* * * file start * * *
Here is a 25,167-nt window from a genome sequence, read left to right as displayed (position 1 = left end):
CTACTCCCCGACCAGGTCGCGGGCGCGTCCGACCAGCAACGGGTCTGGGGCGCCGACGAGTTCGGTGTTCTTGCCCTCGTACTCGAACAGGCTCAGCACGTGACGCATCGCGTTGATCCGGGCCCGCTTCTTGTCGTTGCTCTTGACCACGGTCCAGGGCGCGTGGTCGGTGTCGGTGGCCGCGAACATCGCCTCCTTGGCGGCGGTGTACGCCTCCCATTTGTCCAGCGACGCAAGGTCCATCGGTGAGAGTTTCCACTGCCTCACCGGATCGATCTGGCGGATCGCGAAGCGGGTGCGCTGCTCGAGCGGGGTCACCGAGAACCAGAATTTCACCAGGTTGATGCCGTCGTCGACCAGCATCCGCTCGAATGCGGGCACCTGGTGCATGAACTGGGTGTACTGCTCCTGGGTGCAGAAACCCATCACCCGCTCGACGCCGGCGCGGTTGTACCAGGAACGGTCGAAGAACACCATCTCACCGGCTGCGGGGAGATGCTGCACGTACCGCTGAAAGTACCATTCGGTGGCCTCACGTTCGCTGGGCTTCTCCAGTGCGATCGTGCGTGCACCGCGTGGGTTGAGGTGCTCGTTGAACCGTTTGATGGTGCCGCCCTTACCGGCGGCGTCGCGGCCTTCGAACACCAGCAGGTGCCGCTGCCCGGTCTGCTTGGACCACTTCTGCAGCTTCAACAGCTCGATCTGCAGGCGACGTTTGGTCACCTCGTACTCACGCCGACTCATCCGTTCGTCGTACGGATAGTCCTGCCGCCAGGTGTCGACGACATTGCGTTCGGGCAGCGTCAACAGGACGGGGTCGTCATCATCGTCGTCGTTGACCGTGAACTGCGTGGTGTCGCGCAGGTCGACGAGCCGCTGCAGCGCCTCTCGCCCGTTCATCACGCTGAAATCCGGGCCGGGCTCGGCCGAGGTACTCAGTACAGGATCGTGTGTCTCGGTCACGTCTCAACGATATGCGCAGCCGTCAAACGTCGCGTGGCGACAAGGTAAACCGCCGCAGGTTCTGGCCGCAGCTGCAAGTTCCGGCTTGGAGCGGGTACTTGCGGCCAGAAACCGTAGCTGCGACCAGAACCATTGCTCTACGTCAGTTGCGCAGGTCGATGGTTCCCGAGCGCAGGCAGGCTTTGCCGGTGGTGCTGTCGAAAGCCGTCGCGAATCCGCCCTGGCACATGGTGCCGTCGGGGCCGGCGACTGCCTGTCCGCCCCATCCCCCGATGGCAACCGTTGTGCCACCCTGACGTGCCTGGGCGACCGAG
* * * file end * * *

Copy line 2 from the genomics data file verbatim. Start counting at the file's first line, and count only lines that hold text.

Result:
CTACTCCCCGACCAGGTCGCGGGCGCGTCCGACCAGCAACGGGTCTGGGGCGCCGACGAGTTCGGTGTTCTTGCCCTCGTACTCGAACAGGCTCAGCACGTGACGCATCGCGTTGATCCGGGCCCGCTTCTTGTCGTTGCTCTTGACCACGGTCCAGGGCGCGTGGTCGGTGTCGGTGGCCGCGAACATCGCCTCCTTGGCGGCGGTGTACGCCTCCCATTTGTCCAGCGACGCAAGGTCCATCGGTGAGAGTTTCCACTGCCTCACCGGATCGATCTGGCGGATCGCGAAGCGGGTGCGCTGCTCGAGCGGGGTCACCGAGAACCAGAATTTCACCAGGTTGATGCCGTCGTCGACCAGCATCCGCTCGAATGCGGGCACCTGGTGCATGAACTGGGTGTACTGCTCCTGGGTGCAGAAACCCATCACCCGCTCGACGCCGGCGCGGTTGTACCAGGAACGGTCGAAGAACACCATCTCACCGGCTGCGGGGAGATGCTGCACGTACCGCTGAAAGTACCATTCGGTGGCCTCACGTTCGCTGGGCTTCTCCAGTGCGATCGTGCGTGCACCGCGTGGGTTGAGGTGCTCGTTGAACCGTTTGATGGTGCCGCCCTTACCGGCGGCGTCGCGGCCTTCGAACACCAGCAGGTGCCGCTGCCCGGTCTGCTTGGACCACTTCTGCAGCTTCAACAGCTCGATCTGCAGGCGACGTTTGGTCACCTCGTACTCACGCCGACTCATCCGTTCGTCGTACGGATAGTCCTGCCGCCAGGTGTCGACGACATTGCGTTCGGGCAGCGTCAACAGGACGGGGTCGTCATCATCGTCGTCGTTGACCGTGAACTGCGTGGTGTCGCGCAGGTCGACGAGCCGCTGCAGCGCCTCTCGCCCGTTCATCACGCTGAAATCCGGGCCGGGCTCGGCCGAGGTACTCAGTACAGGATCGTGTGTCTCGGTCACGTCTCAACGATATGCGCAGCCGTCAAACGTCGCGTGGCGACAAGGTAAACCGCCGCAGGTTCTGGCCGCAGCTGCAAGTTCCGGCTTGGAGCGGGTACTTGCGGCCAGAAACCGTAGCTGCGACCAGAACCATTGCTCTACGTCAGTTGCGCAGGTCGATGGTTCCCGAGCGCAGGCAGGCTTTGCCGGTGGTGCTGTCGAAAGCCGTCGCGAATCCGCCCTGGCACATGGTGCCGTCGGGGCCGGCGACTGCCTGTCCGCCCCATCCCCCGATGGCAACCGTTGTGCCACCCTGACGTGCCTGGGCGACCGAG